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Regular Cocaine Use Is Associated with Increased Systolic Blood Pressure, Aortic Stiffness and Left Ventricular Mass in Young Otherwise Healthy Individuals

  • Rebecca Kozor,

    Affiliations North Shore Heart Research Group, Kolling Institute of Medical Research, University of Sydney, Sydney, Australia, Department of Cardiology, Royal North Shore Hospital, Sydney, Australia

  • Stuart M. Grieve,

    Affiliations North Shore Heart Research Group, Kolling Institute of Medical Research, University of Sydney, Sydney, Australia, Sydney Translational Imaging Laboratory, Sydney Medical School, University of Sydney, Sydney, Australia

  • Stefan Buchholz,

    Affiliation Department of Cardiology, Royal North Shore Hospital, Sydney, Australia

  • Sharlene Kaye,

    Affiliation National Drug and Alcohol Research Centre, University of New South Wales, Sydney, Australia

  • Shane Darke,

    Affiliation National Drug and Alcohol Research Centre, University of New South Wales, Sydney, Australia

  • Ravinay Bhindi,

    Affiliations North Shore Heart Research Group, Kolling Institute of Medical Research, University of Sydney, Sydney, Australia, Department of Cardiology, Royal North Shore Hospital, Sydney, Australia

  • Gemma A. Figtree

    Affiliations North Shore Heart Research Group, Kolling Institute of Medical Research, University of Sydney, Sydney, Australia, Department of Cardiology, Royal North Shore Hospital, Sydney, Australia

Regular Cocaine Use Is Associated with Increased Systolic Blood Pressure, Aortic Stiffness and Left Ventricular Mass in Young Otherwise Healthy Individuals

  • Rebecca Kozor, 
  • Stuart M. Grieve, 
  • Stefan Buchholz, 
  • Sharlene Kaye, 
  • Shane Darke, 
  • Ravinay Bhindi, 
  • Gemma A. Figtree



The cardiovascular impact of cocaine use in otherwise healthy individuals who consider themselves ‘social’ users is not well established.


Twenty regular cocaine users and 20 control subjects were recruited by word-of-mouth. Cardiovascular magnetic resonance was performed to assess cardiac and vascular structure and function. Cocaine users had higher systolic blood pressure compared to non-users (134±11 vs 126±11 mmHg, p = 0.036), a finding independent of age, body surface area, smoking and alcohol consumption. Cocaine use was associated with increased arterial stiffness - reflected by reduced aortic compliance (1.3±0.2 vs 1.7±0.5 cm2×10−2.mmHg−1, p = 0.004), decreased distensibility (3.8±0.9 vs 5.1±1.4 mmHg−1.10−3, p = 0.001), increased stiffness index (2.6±0.6 vs 2.1±0.6, p = 0.005), and higher pulse wave velocity (5.1±0.6 vs 4.4±0.6 m.s−1, p = 0.001). This change in aortic stiffness was independent of vessel wall thickness. Left ventricular mass was 18% higher in cocaine users (124±25 vs 105±16 g, p = 0.01), a finding that was independent of body surface area, and left atrial diameter was larger in the user group than controls (3.8±0.6 vs 3.5±0.3 cm, p = 0.04). The increased left ventricular mass, systolic blood pressure and vascular stiffness measures were all associated with duration and/or frequency of cocaine use. No late gadolinium enhancement or segmental wall motion abnormalities were seen in any of the subjects.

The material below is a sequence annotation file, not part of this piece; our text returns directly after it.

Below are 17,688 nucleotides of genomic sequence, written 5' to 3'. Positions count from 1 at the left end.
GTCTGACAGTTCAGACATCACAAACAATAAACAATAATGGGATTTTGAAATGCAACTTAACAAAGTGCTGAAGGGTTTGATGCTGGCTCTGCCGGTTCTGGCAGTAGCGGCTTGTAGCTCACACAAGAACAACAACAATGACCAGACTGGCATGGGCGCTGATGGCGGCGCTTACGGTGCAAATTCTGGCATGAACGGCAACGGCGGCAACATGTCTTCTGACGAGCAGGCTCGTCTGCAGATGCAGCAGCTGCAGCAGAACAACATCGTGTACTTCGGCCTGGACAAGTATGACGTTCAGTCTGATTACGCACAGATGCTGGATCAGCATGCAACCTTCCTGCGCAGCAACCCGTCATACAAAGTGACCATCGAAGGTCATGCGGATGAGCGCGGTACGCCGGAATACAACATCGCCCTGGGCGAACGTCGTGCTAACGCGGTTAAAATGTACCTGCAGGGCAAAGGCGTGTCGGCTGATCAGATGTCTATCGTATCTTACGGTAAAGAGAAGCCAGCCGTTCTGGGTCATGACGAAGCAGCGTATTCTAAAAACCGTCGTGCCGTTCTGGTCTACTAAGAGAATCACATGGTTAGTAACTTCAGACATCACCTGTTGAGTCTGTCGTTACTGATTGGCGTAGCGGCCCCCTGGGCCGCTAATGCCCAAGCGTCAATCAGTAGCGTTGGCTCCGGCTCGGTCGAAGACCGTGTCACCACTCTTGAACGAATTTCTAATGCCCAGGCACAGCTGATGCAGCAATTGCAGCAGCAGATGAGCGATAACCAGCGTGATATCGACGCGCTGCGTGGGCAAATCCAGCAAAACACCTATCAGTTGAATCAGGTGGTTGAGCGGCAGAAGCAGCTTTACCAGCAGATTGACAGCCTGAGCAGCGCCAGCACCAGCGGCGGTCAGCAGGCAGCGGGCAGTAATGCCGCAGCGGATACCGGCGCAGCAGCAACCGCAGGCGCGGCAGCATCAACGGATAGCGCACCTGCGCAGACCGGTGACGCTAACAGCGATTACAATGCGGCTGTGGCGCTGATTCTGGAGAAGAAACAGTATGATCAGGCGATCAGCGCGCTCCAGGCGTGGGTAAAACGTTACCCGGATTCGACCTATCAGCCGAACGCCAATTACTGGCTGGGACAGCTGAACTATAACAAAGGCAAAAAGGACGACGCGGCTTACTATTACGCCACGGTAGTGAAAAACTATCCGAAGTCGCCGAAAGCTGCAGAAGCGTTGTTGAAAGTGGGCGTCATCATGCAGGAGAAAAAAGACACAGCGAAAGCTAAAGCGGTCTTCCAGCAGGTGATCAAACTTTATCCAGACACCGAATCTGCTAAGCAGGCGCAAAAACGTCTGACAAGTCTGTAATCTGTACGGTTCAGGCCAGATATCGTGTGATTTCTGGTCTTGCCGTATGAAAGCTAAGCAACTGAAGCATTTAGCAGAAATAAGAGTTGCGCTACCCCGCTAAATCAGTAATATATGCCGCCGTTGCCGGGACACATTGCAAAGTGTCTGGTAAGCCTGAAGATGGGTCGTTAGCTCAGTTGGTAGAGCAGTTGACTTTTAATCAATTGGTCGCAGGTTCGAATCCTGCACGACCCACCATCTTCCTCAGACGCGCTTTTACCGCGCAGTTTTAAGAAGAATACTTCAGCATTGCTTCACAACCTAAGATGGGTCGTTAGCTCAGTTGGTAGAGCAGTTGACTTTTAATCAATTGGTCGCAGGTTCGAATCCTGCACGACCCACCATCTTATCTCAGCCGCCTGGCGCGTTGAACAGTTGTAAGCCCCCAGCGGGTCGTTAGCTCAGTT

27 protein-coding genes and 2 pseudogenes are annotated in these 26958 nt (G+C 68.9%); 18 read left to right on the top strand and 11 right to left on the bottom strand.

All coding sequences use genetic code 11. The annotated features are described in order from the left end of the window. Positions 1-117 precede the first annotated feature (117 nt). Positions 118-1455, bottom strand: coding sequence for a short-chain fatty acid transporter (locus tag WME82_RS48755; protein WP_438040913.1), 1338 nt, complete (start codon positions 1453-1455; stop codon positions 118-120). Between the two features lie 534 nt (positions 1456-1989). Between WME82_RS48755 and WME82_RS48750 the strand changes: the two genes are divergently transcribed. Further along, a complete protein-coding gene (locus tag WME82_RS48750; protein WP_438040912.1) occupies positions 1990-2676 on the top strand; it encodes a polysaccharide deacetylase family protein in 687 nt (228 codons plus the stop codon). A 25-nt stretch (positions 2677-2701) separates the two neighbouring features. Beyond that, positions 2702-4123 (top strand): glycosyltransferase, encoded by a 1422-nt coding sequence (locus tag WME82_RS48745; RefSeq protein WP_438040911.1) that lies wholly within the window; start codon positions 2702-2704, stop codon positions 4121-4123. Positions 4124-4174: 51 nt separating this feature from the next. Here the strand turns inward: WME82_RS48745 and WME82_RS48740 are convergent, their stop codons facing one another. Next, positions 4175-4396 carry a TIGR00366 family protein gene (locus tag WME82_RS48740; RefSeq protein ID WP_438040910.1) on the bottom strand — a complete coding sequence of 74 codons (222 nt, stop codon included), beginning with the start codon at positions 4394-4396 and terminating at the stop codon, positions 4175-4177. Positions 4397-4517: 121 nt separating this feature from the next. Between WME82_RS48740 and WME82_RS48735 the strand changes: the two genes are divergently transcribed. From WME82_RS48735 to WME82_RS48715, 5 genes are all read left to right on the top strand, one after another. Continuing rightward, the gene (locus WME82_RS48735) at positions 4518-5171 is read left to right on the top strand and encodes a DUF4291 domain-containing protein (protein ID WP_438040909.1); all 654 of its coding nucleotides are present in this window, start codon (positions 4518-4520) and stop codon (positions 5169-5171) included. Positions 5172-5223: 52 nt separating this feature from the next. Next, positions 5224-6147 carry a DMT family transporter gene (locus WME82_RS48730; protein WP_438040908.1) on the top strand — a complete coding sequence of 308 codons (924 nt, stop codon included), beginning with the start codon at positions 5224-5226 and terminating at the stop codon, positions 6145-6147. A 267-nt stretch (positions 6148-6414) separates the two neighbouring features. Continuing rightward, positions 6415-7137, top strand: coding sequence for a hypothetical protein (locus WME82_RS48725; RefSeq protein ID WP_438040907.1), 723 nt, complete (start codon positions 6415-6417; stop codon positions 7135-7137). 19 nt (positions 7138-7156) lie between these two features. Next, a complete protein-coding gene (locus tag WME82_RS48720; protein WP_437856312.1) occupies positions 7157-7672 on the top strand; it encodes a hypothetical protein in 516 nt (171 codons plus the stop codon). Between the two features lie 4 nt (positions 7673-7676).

Compared with the non-user control cohort, cocaine users had increased aortic stiffness and systolic blood pressure, associated with greater left ventricular mass. These measures are all well known risk factors for premature cardiovascular events, highlighting the dangers of cocaine use, even in a ‘social’ setting, and have important public health implications.


Cocaine is an illicit drug that is frequently used across a wide range of demographic groups. The acute cardiovascular effects of cocaine are well known and include, but are not limited to: accelerated hypertension [1], acute myocardial ischaemia and infarction [2], aortic dissection [3], and life-threatening arrhythmias [4]. These acute effects are attributed to a number of mechanisms including cocaine's powerful sympathomimetic properties [5], coronary artery vasoconstriction by direct vessel smooth muscle activation [6], the inhibition of endogenous nitric oxide production and the release of potent vasoconstrictors such as endothelin-1 [7]. Cocaine also has an acute effect on arterial thrombosis through a number of mechanisms acting on platelets [8], [9].

The chronic effects of cocaine use are difficult to study, and data is mostly derived from small cohorts of cocaine ‘addicts’ or ‘abusers’ recruited from drug rehabilitation centres that may not represent the average user. In the ‘addict’ population, cocaine use has been associated with myocardial fibrosis [10], [11], impairment in both systolic and diastolic function [12] and left ventricular hypertrophy [13], [14]. However, the chronic effect of regular cocaine use in otherwise healthy adults who consider themselves as ‘social’ users is more difficult to establish. According to the Australian 2010 National Drug Strategy Household Survey report [15], 7.8% of Australians aged 18+ had used cocaine in their lifetime, and 2.1% in the last 12 months. Also, users were predominantly male, aged 20–39 years, currently employed with post-school qualifications, living in major cities, and of the highest socioeconomic status [15]. In Australia, studies examining cocaine users across the Sydney metropolitan area have identified two distinct groups of users – a group with a higher socio-economic status (SES) and a group with a lower SES [16][18]. The lower SES group had lower levels of education, higher unemployment, were more criminally active, and had higher levels of cocaine use and diagnosis of cocaine dependence. These users preferred injecting as the means of cocaine administration, and more frequently used cocaine in combination with heroin. The higher SES users had regular or above average incomes and reported quite a different usage profile - typically taking cocaine intra-nasally, usually in conjunction with alcohol, on a recreational basis, considering themselves ‘social’ users rather than ‘addicts’.